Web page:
Director: Michael Laughlin
Elite Entertainment

STRANGE BEHAVIOR is one of the countless slasher films that arrived in the early 80s, but this is somewhat less routine in its science fiction subtext set in a small Midwestern town. Brought to you by the same director/writer team that gave us the more ambitious STRANGE INVADERS in 1983, Elite Entertainment finally gives the almost forgotten film a satisfying home video release, something well overdue.

STRANGE BEHAVIOR discloses an onscreen murder almost immediately. A boy is seen in his room smoking what will be his last cigarette, only to be knifed, which is shown in a mediocre silhouette shot. So unimpressive is the scene, that it resembles one of those "low budget horror film within a low film" cheats. Later, young Pete Brady (Dan Shor) in need of quick cash agrees to take part in some behavior experiments being conducted at a local college on the suggestion of his pal Oliver (Marc McClure of from the "Superman" and "Back to the Future" series). Big mistake!

In probably the strangest party scene that 80s cinema has ever yielded, a bunch of teens dressed like characters from 60s TV shows get excited over 15-year-old Lou Christie records and dance in unison! A fat kid dressed appropriately as "Hoss" Cartwright from "Bonanza" is trying to push his car while his 13-year-old(!) date has her foot on the gas. Out of nowhere, a stranger in a black cape and a rubber "Tor Johnson" mask slaughters Hoss. The young girl runs away, is chased through a field (reminiscent of TEXAS CHAINSAW MASSACRE), has the back of her leg sliced, and ends up (safe) in a swimming pool back at the party. The killer is revealed to be Pete's friend Oliver, and the next morning he is having breakfast with his family as if nothing wrong had happened.

As teenagers (including the mayor's son) are found mutilated, Pete's dad, police Chief John Brady (Michael Murphy from COUNT YORGA, VAMPIRE) and the rest of the town are baffled. Everything seems to relate back to the weirdo experiments at the college, executed by the stiff Doctor Parkinson (British actress Fiona Lewis, DR. PHIBES RISES AGAIN). Pete becomes romantically involved with Parkinison's receptionist (Dey Young), who doesn't have a clue to what's going on behind closed doors. As the experimentations on Pete commence, he becomes a zombified, emotional wreck and in the meantime, a sinister character believed to be dead and buried years ago, may or may not be.

STRANGE BEHAVIOR is indeed an original take on the slasher angle, but somewhat flawed by leisurely pacing and a confused plot. Shot in New Zealand (a convincing approximation of a secluded North American town) with mostly vacationing reliable American thesps, the film does deliver in mood and eerieness, maintains enough suspense, and some of the gory murders really create an impact despite unelaborate effects. The cast is rounded out by Oscar winner Louis Fletcher (miscast as widower Murphy's girlfriend), veteran and always old Charles Lane (from dozens of "I Love Lucy" episodes) and the incredible Scott Brady as a tough Chicago cop (what else?) brought in to show a small town how to handle such complicated things.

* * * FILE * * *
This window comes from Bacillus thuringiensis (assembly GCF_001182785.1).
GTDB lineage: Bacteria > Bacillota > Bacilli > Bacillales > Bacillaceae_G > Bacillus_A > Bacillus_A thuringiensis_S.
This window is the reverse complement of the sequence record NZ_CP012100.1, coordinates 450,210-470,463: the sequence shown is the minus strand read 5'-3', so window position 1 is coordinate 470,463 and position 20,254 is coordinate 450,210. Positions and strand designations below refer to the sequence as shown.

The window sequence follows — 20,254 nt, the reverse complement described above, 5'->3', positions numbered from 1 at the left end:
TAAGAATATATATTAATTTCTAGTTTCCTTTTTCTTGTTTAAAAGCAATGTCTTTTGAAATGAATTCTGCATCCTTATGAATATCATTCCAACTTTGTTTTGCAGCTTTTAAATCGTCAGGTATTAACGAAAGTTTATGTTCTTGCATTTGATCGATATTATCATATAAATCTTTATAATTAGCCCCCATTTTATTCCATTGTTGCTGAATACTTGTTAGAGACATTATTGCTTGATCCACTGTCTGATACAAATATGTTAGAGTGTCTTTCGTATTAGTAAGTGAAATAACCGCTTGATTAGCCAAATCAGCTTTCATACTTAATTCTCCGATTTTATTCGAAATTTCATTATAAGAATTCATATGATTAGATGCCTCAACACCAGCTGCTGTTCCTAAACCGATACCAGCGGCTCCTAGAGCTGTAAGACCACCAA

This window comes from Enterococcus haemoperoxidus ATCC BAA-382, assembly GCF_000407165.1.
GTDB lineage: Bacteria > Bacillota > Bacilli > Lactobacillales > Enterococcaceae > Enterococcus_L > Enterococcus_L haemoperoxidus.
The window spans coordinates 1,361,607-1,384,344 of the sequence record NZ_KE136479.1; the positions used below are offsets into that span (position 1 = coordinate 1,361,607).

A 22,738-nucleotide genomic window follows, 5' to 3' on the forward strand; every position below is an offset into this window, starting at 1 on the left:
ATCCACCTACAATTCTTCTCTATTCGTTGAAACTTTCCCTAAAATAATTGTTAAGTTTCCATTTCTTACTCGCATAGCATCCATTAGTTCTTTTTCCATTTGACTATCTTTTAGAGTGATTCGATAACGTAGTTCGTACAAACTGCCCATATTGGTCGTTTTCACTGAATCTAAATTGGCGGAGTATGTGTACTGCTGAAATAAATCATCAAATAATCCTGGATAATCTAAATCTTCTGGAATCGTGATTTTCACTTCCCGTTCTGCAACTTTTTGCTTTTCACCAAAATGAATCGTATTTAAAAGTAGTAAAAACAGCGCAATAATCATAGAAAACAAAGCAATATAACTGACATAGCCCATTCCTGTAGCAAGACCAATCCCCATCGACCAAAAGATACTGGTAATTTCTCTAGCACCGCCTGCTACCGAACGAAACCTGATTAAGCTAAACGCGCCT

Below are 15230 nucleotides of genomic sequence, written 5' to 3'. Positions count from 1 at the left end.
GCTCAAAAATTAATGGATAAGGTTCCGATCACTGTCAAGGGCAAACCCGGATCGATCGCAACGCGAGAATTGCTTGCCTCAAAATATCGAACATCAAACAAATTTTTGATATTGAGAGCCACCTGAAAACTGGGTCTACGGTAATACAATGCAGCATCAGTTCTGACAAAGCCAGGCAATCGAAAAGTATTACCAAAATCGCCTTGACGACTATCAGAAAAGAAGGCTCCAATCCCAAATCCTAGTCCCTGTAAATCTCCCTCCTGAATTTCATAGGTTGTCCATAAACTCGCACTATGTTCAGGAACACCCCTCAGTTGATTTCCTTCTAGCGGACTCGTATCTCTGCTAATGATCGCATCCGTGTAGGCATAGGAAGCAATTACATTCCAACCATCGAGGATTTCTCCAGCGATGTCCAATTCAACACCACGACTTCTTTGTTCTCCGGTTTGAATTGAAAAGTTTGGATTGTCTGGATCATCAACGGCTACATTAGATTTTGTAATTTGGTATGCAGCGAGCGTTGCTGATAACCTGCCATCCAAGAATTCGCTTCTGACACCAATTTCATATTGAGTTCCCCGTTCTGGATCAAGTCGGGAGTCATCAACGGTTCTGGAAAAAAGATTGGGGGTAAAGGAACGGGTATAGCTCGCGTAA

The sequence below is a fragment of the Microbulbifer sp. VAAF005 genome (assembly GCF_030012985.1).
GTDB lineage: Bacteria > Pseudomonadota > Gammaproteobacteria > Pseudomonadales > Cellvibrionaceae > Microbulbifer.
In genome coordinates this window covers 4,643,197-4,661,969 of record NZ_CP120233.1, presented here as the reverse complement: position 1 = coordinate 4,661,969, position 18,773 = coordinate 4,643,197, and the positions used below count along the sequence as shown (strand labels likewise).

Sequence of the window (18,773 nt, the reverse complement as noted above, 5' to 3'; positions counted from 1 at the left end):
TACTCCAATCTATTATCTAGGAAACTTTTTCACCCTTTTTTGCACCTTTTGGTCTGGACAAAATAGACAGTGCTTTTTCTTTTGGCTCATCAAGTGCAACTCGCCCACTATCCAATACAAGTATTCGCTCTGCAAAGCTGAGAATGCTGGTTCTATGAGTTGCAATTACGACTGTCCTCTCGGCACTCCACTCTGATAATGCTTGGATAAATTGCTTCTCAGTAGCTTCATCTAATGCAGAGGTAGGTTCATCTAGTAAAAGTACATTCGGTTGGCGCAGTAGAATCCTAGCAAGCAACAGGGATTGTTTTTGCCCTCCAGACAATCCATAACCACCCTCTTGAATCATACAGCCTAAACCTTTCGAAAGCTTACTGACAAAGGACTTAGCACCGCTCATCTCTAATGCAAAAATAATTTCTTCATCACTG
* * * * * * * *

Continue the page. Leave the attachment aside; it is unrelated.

STRANGE BEHAVIOR got limited theatrical play when it was released here by World Northal (a small company known primarily for distributing Kung Fu flicks). Video and TV versions suffered from some of the worst cropping ever witnessed, leaving the film with no compositional value whatsoever. Elite Entertainment has released STRANGE BEHAVIOR on DVD in its original 2.35:1 aspect ratio (with Anamorphic enhancement), and now Louis Horvath's Panavsion cinematography can be fully evaluated for the first time since the theatrical release. The print has some minor dirt and damage in spots, but otherwise the transfer looks splendid with bright color and sharp detail, and surprisingly, very little grain. The audio is very satisfactory, and there is even a separate Spanish-language track. The music by Tangerine Dream is also playable by itself on a separate isolated track, and knowing this band's following and lack of soundtrack album available, this was a wise choice on Elite's behalf.

A commentary is provided with writer Bill Condon and stars Dan Shor and Dey Young. All three have had strong careers since making STRANGE BEHAVIOR (Condon was recently up for an Oscar for his CHICAGO screenplay), and have a ball watching the film again after 20 some odd years. Condon reveals a lot of behind-the-scenes factoids (explaining why the title was changed from the original "Dead Kids" and that Klaus Kinski was initially cast) and the actors recall a lot as well, having many good laughs in the process. Two short deleted scenes are also included (with optional commentary by Condon) but are insignificant two the final cut. Theatrical trailers for the Australian (as "Dead Kids") and U.S. versions are included, as well as extensive filmographies, a still gallery and trailers for other Elite releases. (George R. Reis)